Curbside Classic: 1992 Dodge Ram 250 Cummins Diesel – Direct Injected Life Support

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(first posted 1/14/2015)    Until fairly recently, when it came to pickups, it wasn’t “The Big Three”, but “The Big Two”, and Dodge (and International). I don’t have ready stats, but the gap between GM/Ford and Dodge was always very wide ever since WWII, and by the late 70s, one had to wonder if their trucks had any future. By the mid-late 80s, the situation looked even more dire; the D-Series, renamed “Ram” in 1981, was very long in tooth, and the gap with the big guys was widening, what with new generations of GM and Ford trucks. One brilliant little maneuver direct-injected enough life into the Ram for the brand to survive long enough until the all-new 1994 Ram arrived: the Cummins Turbo Diesel.

Dodge 1962 diesel

It wasn’t Dodge’s first shot at offering US pickup buyers a diesel. In 1962, Dodge offered Americans the same Perkins diesel six to US customers that had been available to export buyers for some years. They mostly passed; some 1000 were sold. Now that would be quite a find.

Dodge D200_diesel_01b

In its second attempt, in 1978, Dodge offered the 105 hp Mitsubishi naturally-aspirated 6DR5 six-cylinder diesel in its pickups and vans. There’s no record of any diesel vans actually getting built with it, but some 2,835 pickups were, and some of them are still clattering away. Full story here.

dodge 1987 cummins 1 -d350

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In 1985, this red and white Dodge D350 was driven to Cummins’ facilities to have one of its B6 series direct-injection turbocharged diesel inline sixes installed, the prototype of what would be offered to the public in 1989. Four Wheeler drove it recently, and was impressed…by the shaking, noise, vague handling, and of course, the torque. Which this was all about, of course.

At the time, GM and Ford were offering diesels in their pickups and light trucks, but these engines were from another era. The GM 6.2 L V8 was naturally aspirated, had indirect injection, and had a very modest 130-143 hp, and 240-257 lb.ft. of torque. Ford’s 6.9 L V8, built by Navistar, also naturally aspirated, was a bit better, with 170 hp and 315-338 lb,ft. of torque.

The state of the art Cummins direct-injected turbocharged 5.9 L B6 churned out 160 hp, and for the times, an unheard-of 400 lb.ft. of torque. It redefined the whole idea of diesel light trucks, and gave Dodge a desperately-needed shot in the arm.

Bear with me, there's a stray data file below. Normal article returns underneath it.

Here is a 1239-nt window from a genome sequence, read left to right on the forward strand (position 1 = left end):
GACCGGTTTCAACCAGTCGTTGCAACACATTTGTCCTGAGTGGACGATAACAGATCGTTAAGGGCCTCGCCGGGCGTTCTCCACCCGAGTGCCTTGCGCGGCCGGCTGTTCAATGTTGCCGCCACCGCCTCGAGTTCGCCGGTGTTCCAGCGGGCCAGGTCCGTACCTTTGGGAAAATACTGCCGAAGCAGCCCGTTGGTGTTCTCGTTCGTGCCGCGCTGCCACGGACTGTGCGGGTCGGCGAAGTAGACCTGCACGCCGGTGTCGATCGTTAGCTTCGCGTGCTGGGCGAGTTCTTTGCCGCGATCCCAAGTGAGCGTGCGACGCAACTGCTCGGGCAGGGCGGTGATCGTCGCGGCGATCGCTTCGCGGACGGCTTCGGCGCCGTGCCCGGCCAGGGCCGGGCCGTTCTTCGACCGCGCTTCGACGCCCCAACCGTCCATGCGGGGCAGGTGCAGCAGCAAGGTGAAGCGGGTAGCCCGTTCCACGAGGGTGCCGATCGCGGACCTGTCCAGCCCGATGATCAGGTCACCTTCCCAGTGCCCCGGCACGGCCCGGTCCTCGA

Dodge 1989 Ram cummins

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Ideally, I’d have found one of the ’89 or ’90 versions, with this grille for this story, but they’re becoming hard to find. It’s more of a problem of the bodies wearing out before the engines, though, as the Cummins B6 has been known to run a half-million miles before expiring. And usually those are particularly hard miles.

These early Dodge Cummins quickly became the favorites for the heavy-duty towing crowd, including big multiple-car carrying trailers and such. Within a year or two of their arrival, I used to see them in commercial work plying I-5, not unlike smaller versions of the really big Cummins-powered trucks.

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I called this a ’91, but it could just as well be a ’92 or ’93, as I can’t tell the difference. It has the bolder grille that was undoubtedly meant to help buyers prepare for what was to come in 1994.

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This is of course a regular cab version. And for the most part, it evokes the early 70s more than the early 90s. A Club cab was also available; Dodge had pioneered the extended cab back in 1974. Ironically, a double cab was not available; Dodge killed that just a few years earlier, before the Cummins came along as well as the big boom in double cabs. And Dodge had also pioneered that, as a regular production version.

The Cummins was paired with a modified version of Chrysler’s famous 727 Torqueflite, or a manual five speed.

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I knew a guy back about twenty years ago who had one of these for his landscaping company. He specialized in stone walls and such, and hauled around a lot of big stones. The bed floor and sides on his Dodge was already all lumpy and beat up, even though it was just a few years old. Its steel was obviously not as thick as the stuff used to build the bed on my ’66 Ford, which is still mostly straight, despite untold loads of rocks dropped into it with a front end loader. He was going to be looking for used beds soon, as the Cummins was just barely broken in.

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I used to rather want one of these, but I’ve long changed my mind. As much as I like the idea of these Cummins, my tinnitus most definitely doesn’t. They are obscenely loud, and that aspect has grated on my ears for a long time; I rather hate when one pulls up next to me at a light and I have my window open. But then my ears are shot. Fortunately, the latest versions finally got modern fuel injection systems that have largely fixed that issue. Not that that makes me want one any more; I drive my truck a couple of thousand miles per year; at that rate it would never pay for itself. But I like the idea of them; when they’re not actually running. I prefer to listen to the purr of my gasoline six on a summer day with the window open.

Related reading:

1978 Dodge Diesel Pickup and Van

CC: 1974 Dodge Club Cab

CC: 1970 Dodge Double Cab

My CC: 1994 Dodge Ram 2500 Cummins Diesel